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AlistairH
06-25-2005, 01:06 PM
I have a page that uses a linked css file. I'd like the user to change the colour scheme of the page simply be selecting an option from a menu. This should then change the page's reference to a different css file containing the settings required, presumably with the page having to be reloaded/refreshed as part of the process.

How do I go about doing this?

mwinter
06-25-2005, 03:07 PM
I have a page that uses a linked css file. I'd like the user to change the colour scheme of the page simply be selecting an option from a menu. This should then change the page's reference to a different css file containing the settings required, presumably with the page having to be reloaded/refreshed as part of the process.There is already a mechanism that facilitates this sort of thing, through what is know as alternate style sheets. Decent browsers like Firefox and Opera will allow a user to select any of these alternatives at will. But first, some background. There are three types of style sheet: persistent, preferred, and alternate.

The former - persistent - is a style sheet that is always applied, no matter what alternates the user might choose. Clearly, this type is useful for specifying rules that will be common to all of the other style sheets you might have produced. It is also useful when there is only style sheet, which might be the case for print style sheets. Persistent style sheets are included in the way you're accustomed:


<link rel="stylesheet" type="text/css" href="..."
[OPTIONAL: media="..."]>The next - preferred - is basically a default. Unless a user chooses otherwise, the browser will present the page using the combined rules from both the persistent and preferred style sheets. The link element used to include preferred style sheets is exactly the same as the one above, with the addition of a title attribute. The value of this attribute names a group of style sheets, and is presented to the user.


<link rel="stylesheet" type="text/css" href="..."
title="..." [OPTIONAL: media="..."]>When this name is chosen by the user, all style sheets with the same name will be applied.

The latter - alternate - is exactly like preferred, except that alternate style sheets are not applied automatically. They are included in the same way, too, with the addition of 'alternate' in the rel attribute:


<link rel="alternate stylesheet" type="text/css" href="..."
title="..." [OPTIONAL: media="..."]>Alternate style sheets are mutually exclusive: when one is selected, all of the others are disabled.

If you want to experiment, you can find the list of alternates that a document contains in the View > Page Style menu in Firefox, and View > Style in Opera. The W3C's CSS portal (http://www.w3.org/Style/CSS/) uses alternate style sheets.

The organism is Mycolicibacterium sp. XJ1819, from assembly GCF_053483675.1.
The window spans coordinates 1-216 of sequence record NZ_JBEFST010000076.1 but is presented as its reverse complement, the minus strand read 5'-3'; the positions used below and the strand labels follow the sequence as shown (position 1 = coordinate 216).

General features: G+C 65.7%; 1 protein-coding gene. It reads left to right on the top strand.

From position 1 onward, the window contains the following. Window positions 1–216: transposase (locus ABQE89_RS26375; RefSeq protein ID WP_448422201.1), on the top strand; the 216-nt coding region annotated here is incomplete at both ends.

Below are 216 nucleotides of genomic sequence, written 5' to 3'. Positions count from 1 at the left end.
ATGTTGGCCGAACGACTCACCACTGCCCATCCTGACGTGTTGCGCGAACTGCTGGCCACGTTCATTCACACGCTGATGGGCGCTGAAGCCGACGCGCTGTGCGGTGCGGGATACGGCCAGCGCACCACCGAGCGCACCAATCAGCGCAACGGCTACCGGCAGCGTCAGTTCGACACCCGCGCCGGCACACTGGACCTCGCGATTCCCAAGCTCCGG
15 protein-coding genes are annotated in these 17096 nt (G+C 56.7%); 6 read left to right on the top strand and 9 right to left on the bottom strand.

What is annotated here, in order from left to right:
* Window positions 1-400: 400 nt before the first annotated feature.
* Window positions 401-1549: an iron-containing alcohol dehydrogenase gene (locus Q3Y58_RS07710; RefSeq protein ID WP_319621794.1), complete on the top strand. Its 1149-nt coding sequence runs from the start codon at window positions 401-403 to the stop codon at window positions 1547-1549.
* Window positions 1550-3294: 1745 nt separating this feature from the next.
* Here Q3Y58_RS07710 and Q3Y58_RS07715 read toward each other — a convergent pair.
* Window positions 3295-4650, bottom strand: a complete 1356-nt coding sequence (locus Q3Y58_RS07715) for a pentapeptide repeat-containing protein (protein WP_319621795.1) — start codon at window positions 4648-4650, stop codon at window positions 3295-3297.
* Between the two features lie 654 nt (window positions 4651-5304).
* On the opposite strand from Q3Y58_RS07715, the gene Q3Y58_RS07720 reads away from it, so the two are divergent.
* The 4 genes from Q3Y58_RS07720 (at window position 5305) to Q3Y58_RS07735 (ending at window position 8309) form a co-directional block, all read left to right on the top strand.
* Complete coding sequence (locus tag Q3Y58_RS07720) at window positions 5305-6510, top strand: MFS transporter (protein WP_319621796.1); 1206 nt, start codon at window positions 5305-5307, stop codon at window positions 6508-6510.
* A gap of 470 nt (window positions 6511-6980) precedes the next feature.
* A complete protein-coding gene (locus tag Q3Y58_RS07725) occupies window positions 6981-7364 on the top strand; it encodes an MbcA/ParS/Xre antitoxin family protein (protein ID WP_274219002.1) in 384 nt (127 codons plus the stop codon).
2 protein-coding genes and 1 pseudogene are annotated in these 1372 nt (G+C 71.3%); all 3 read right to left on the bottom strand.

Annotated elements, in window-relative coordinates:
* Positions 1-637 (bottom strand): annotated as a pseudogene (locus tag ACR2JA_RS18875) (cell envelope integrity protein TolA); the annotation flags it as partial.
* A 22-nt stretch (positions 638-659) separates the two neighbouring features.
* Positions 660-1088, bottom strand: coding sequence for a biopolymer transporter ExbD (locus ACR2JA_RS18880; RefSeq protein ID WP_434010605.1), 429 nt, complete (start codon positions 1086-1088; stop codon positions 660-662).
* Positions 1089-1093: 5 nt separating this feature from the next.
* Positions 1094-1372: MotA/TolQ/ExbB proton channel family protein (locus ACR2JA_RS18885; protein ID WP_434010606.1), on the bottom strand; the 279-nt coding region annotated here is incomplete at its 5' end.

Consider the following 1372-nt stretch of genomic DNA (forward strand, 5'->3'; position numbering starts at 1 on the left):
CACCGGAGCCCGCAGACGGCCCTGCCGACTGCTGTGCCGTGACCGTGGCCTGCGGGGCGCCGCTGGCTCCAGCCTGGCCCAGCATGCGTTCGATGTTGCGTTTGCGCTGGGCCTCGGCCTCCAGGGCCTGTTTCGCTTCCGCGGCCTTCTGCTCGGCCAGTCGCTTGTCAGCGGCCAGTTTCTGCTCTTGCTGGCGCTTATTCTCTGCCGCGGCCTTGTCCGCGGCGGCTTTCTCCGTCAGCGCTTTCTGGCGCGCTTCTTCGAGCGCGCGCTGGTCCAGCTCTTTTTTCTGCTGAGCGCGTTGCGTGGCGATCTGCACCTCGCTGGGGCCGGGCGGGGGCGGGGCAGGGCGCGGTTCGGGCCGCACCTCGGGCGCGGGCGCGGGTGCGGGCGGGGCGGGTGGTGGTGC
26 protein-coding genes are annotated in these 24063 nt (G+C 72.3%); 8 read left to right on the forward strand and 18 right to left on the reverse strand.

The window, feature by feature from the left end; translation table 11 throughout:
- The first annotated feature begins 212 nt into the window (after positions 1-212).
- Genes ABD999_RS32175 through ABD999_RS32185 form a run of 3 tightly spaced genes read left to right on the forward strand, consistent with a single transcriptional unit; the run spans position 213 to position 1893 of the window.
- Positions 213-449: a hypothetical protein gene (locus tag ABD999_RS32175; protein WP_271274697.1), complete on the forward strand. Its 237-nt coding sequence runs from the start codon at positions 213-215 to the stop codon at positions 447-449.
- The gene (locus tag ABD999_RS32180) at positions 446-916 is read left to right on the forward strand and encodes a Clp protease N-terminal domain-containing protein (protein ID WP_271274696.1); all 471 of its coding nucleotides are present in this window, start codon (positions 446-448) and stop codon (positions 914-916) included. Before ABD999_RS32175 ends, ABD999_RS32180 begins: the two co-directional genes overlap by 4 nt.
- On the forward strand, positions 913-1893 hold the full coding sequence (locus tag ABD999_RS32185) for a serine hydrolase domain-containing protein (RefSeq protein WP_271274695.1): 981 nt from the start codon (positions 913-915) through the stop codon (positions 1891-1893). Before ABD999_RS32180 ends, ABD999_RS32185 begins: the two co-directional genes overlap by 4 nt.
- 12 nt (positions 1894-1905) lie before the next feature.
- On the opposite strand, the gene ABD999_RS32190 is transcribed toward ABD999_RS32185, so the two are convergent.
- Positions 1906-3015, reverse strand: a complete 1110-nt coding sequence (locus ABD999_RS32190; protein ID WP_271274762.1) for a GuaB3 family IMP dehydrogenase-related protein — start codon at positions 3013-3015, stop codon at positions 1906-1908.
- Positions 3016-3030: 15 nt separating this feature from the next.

Typically, Microsoft never implemented this, so another mechanism can be handy. There are two methods, and they can be combined.

The first is to generate the link elements dynamically on the server. A simple implementation in PHP might go:


<?php

$style = empty($_GET['style'])
? '...' /* Set default here */
: $_GET['style']; /* Pass preferred name in URL: ?style=... */
?>

<!-- Persistent -->
<link rel="stylesheet" type="text/css" href="...">

<!-- Alternates -->
<link rel="<?php if('metallic' != $style) {echo 'alternate ';} ?>stylesheet" type="text/css" href="..." title="metallic">
<link rel="<?php if('traditional' != $style) {echo 'alternate ';} ?>stylesheet" type="text/css" href="..." title="traditional">For more complicated cases, you could create an associative array that contains properties to write out.

The second approach is to disable style sheets via the DOM. However, this has limited support.


function activateStyleSheet(title) {
var c, i, t;

if(!(c = document.styleSheets)) {return;}

i = c.length;
while(i--) {
if((t = c[i].title)) {
c[i].disabled = (title != t);
}
}
}Combining the two is trivial:


<a href="?style=metallic" onclick="activateStyleSheet('metallic'); return false;">Metallic</a>

Mike

AlistairH
06-25-2005, 05:30 PM
Just what I'm looking for. Thanks Mike.

mwinter
06-25-2005, 08:23 PM
function activateStyleSheet(title) {
var c, i, t;

if(!(c = document.styleSheets)) {return;}

i = c.length;
while(i--) {
if((t = c[i].title)) {
c[i].disabled = (title != t);
}
}
}Combining the two is trivial:


<a href="?style=metallic" onclick="activateStyleSheet('metallic'); return false;">Metallic</a>That needs to be changed to:


function activateStyleSheet(title) {
var c, i, t;

if(!(c = document.styleSheets)) {return true;}

i = c.length;
while(i--) {
if((t = c[i].title)) {
c[i].disabled = (title != t);
}
}
return false;
}Combining the two is trivial:


<a href="?style=metallic" onclick="return activateStyleSheet('metallic');">Metallic</a>The changes might seem superficial, but they're quite important if you're trying to allow failed script execution to fall back to the server-side alternative. If not (you're just using a client-side script), then the first version is fine.

Mike

AlistairH
06-27-2005, 09:49 AM
Thanks Mike.

I'm just using the javascript with it running on the client - working a treat. The ISP that I'm with at the moment doesn't allow PHP. Once my broadband connection with them has run its contract term I'll be moving to someone who can give more functionality.

IanMarlowe
07-04-2005, 07:14 AM
this is all very interesting...